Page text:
photograph by Charles Harris

In many ways, what Angela Salamanca is trying to recreate at Centro, her restaurant in downtown Raleigh, is the magic of her first visit to Oaxaca, Mexico. That mid-2000s trip with her uncle Carlos was a revelation.

She and Carlos took cooking classes with Chef Pilar Cabrera of La Olla restaurant. Cabrera helped them shop for ingredients at the market and taught them how to make sopa de tortilla and chiles en nogada, meat-stuffed poblano peppers slathered in a walnut cream sauce and dotted with red pomegranate seeds, a dish created to commemorate Mexican independence.

They visited artists’ studios to see barro negro pottery, a style unique to Oaxaca, and the carved wooden mythical creatures called alebrijes. And they sipped mezcal — Angela’s first taste of the smoky liquor and its many flavored variations.

“We came back from that first trip with lots of things from the market to use for decoration here, recipes from Pilar, and inspiration from the different meals we had. That’s driven a lot of what I do,” Angela says. “Whenever I travel anywhere, I’m always bringing inspiration back. For me, it’s about the experience. It felt so genuine, so real, so beautiful.”

Angela’s travels, including many return trips to Oaxaca, anchor all of her entrepreneurial endeavors — Centro, Gallo Pelón, the mezcal bar upstairs, and Ex Voto, her heirloom corn-centric restaurant opening this year in Durham Food Hall. She explains: “I want to share these beautiful experiences that I have had.”

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At 17, Angela came to the United States from Colombia to work at Carlos’s north Raleigh restaurant, Dos Taquitos, for six months. The plan was to study English and return to Bogotá for college. Instead, she decided to stay. “It was easy to arrive in Raleigh,” she explains. “I had a place to stay, a job to work, and I had structure. Now, I’m so grateful this is where I landed. Raleigh is growing in a beautiful way.”

“Angela cooks from the heart. She hasn’t forgotten that it’s fun.”

She earned an art degree from the University of North Carolina at Chapel Hill and worked a few years for a Raleigh theater program. Two events prompted her to go into business with her uncle, with whom she had always shared a passion for good food: the unexpected death of her sister and the birth of her second child. Angela, who had grown up in a financially unstable household, wanted to be her own boss and to provide a different childhood for her own children.

Carlos, who was looking to open a downtown Dos Taquitos, proposed they team up for the effort. There were challenges, though. Shortly before opening, Carlos announced that he had fallen in love and abruptly left the country to get married. Angela was left to open Dos Taquitos Centro on her own in September 2007.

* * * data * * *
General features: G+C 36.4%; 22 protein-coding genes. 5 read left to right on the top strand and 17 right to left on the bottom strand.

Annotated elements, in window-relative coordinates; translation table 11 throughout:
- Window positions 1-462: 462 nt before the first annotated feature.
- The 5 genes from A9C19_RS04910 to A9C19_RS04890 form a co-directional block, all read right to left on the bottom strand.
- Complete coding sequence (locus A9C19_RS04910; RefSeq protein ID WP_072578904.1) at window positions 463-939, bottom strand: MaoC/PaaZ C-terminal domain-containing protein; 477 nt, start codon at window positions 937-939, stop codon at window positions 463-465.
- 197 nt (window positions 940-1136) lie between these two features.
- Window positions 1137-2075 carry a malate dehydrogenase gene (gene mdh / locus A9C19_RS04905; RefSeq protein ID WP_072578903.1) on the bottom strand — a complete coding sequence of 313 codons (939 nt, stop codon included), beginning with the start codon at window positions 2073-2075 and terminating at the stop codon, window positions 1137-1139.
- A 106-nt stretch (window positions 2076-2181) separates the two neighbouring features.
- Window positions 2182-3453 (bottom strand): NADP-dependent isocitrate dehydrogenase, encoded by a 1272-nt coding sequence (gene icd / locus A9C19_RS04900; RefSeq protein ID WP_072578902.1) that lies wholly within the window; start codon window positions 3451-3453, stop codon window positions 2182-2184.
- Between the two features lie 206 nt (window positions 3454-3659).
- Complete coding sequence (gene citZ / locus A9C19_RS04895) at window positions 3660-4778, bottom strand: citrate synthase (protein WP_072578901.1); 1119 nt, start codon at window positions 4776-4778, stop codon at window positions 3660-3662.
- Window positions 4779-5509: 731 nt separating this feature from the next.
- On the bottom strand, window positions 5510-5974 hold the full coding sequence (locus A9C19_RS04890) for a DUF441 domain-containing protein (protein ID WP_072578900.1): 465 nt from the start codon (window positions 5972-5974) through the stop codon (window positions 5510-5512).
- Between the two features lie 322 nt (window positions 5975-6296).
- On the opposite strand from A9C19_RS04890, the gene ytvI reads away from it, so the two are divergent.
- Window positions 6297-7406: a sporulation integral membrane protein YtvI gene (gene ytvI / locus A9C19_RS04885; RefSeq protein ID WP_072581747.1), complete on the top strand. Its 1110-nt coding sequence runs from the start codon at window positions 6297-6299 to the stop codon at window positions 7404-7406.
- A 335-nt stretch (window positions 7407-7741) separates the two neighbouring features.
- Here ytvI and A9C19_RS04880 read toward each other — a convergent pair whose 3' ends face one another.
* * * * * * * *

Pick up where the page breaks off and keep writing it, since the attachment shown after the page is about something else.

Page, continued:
A year later, the executive chef died, and Angela, who had only worked as a server or manager, took over the kitchen, a role she then held for three years. “It was really hard. This is the only experience I had cooking in a restaurant. I was so in over my head that I didn’t know,” she says.

Yet her naivete was also a blessing: She didn’t know how hard it was going to be, so she simply put her head down and did the work.

Along the way, Centro became her restaurant, distinguishing itself from Dos Taquitos. It evolved, offering two distinct experiences depending upon the time of day. At lunch, the restaurant is all about efficiency, serving chips and salsa, tacos, and tortas to hungry office workers as quickly as possible.

At night, Centro is more upscale, with its candlelit dining room and seasonal fare, including organic chicken atop mole poblano, North Carolina shrimp with a Veracruzana sauce, and grass-fed steak tucked inside enchiladas. In 2015, Angela opened Gallo Pelón mezcaleria upstairs, stocking it with one of the largest selections of mezcals in the Southeast.

Over the years, Angela has made Centro — originally a second location of Dos Taquitos restaurant — her own. photograph by Charles Harris

Angela’s familiar but fresh take on Mexican food draws regulars back again and again. Trish Healy and her husband, John, moved to Raleigh in 2005, when downtown was deserted after 5 p.m.

When Centro opened, it was an instant bright spot. “Everybody else downtown was delivering a plate of food,” Healy says. “Angela was delivering a plate of food and an experience. Angela cooks from the heart. She hasn’t forgotten that it’s fun.”

106 South Wilmington Street
Raleigh, NC 27601
(919) 835-3593

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Weigl is a producer at Markay Media, which makes the PBS show Somewhere South starring Kinston chef Vivian Howard.